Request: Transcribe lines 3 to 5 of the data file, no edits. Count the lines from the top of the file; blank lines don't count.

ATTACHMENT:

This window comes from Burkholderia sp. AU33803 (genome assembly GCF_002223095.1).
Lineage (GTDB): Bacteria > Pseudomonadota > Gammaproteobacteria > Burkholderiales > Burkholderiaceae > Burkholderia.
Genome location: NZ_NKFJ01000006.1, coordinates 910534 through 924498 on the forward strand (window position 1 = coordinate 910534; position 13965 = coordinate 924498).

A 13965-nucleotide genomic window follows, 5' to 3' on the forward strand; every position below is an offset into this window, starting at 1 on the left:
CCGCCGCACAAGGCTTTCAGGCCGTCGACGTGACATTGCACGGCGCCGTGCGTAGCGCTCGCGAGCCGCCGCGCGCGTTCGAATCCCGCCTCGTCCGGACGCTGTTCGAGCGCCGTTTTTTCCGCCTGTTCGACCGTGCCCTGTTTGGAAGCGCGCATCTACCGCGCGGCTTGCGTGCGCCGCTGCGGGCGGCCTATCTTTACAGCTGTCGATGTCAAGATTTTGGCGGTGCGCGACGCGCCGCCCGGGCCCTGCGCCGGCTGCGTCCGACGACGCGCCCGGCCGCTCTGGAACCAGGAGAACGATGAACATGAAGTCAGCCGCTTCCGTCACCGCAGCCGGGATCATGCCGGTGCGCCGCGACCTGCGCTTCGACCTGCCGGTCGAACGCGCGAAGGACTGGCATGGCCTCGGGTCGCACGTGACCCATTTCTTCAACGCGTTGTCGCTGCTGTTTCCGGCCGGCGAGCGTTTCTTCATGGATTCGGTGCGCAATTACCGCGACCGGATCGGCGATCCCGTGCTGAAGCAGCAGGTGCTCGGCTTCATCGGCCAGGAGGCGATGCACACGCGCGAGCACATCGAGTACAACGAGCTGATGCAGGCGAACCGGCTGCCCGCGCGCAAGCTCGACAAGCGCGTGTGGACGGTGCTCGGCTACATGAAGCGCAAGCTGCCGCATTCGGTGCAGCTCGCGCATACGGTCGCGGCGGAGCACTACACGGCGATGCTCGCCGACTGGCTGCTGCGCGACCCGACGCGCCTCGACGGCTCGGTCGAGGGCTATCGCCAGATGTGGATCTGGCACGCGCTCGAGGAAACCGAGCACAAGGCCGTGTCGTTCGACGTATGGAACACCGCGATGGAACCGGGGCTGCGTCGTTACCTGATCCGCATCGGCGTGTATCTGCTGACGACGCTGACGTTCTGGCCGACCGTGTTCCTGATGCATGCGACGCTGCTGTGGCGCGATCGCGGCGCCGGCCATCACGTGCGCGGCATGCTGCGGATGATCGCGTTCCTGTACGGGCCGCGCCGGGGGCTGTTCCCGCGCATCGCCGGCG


Genome location: NZ_NKFJ01000006.1, coordinates 910534 through 924498 on the forward strand (window position 1 = coordinate 910534; position 13965 = coordinate 924498).

A 13965-nucleotide genomic window follows, 5' to 3' on the forward strand; every position below is an offset into this window, starting at 1 on the left:
CCGCCGCACAAGGCTTTCAGGCCGTCGACGTGACATTGCACGGCGCCGTGCGTAGCGCTCGCGAGCCGCCGCGCGCGTTCGAATCCCGCCTCGTCCGGACGCTGTTCGAGCGCCGTTTTTTCCGCCTGTTCGACCGTGCCCTGTTTGGAAGCGCGCATCTACCGCGCGGCTTGCGTGCGCCGCTGCGGGCGGCCTATCTTTACAGCTGTCGATGTCAAGATTTTGGCGGTGCGCGACGCGCCGCCCGGGCCCTGCGCCGGCTGCGTCCGACGACGCGCCCGGCCGCTCTGGAACCAGGAGAACGATGAACATGAAGTCAGCCGCTTCCGTCACCGCAGCCGGGATCATGCCGGTGCGCCGCGACCTGCGCTTCGACCTGCCGGTCGAACGCGCGAAGGACTGGCATGGCCTCGGGTCGCACGTGACCCATTTCTTCAACGCGTTGTCGCTGCTGTTTCCGGCCGGCGAGCGTTTCTTCATGGATTCGGTGCGCAATTACCGCGACCGGATCGGCGATCCCGTGCTGAAGCAGCAGGTGCTCGGCTTCATCGGCCAGGAGGCGATGCACACGCGCGAGCACATCGAGTACAACGAGCTGATGCAGGCGAACCGGCTGCCCGCGCGCAAGCTCGACAAGCGCGTGTGGACGGTGCTCGGCTACATGAAGCGCAAGCTGCCGCATTCGGTGCAGCTCGCGCATACGGTCGCGGCGGAGCACTACACGGCGATGCTCGCCGACTGGCTGCTGCGCGACCCGACGCGCCTCGACGGCTCGGTCGAGGGCTATCGCCAGATGTGGATCTGGCACGCGCTCGAGGAAACCGAGCACAAGGCCGTGTCGTTCGACGTATGGAACACCGCGATGGAACCGGGGCTGCGTCGTTACCTGATCCGCATCGGCGTGTATCTGCTGACGACGCTGACGTTCTGGCCGACCGTGTTCCTGATGCATGCGACGCTGCTGTGGCGCGATCGCGGCGCCGGCCATCACGTGCGCGGCATGCTGCGGATGATCGCGTTCCTGTACGGGCCGCGCCGGGGGCTGTTCCCGCGCATCGCCGGCG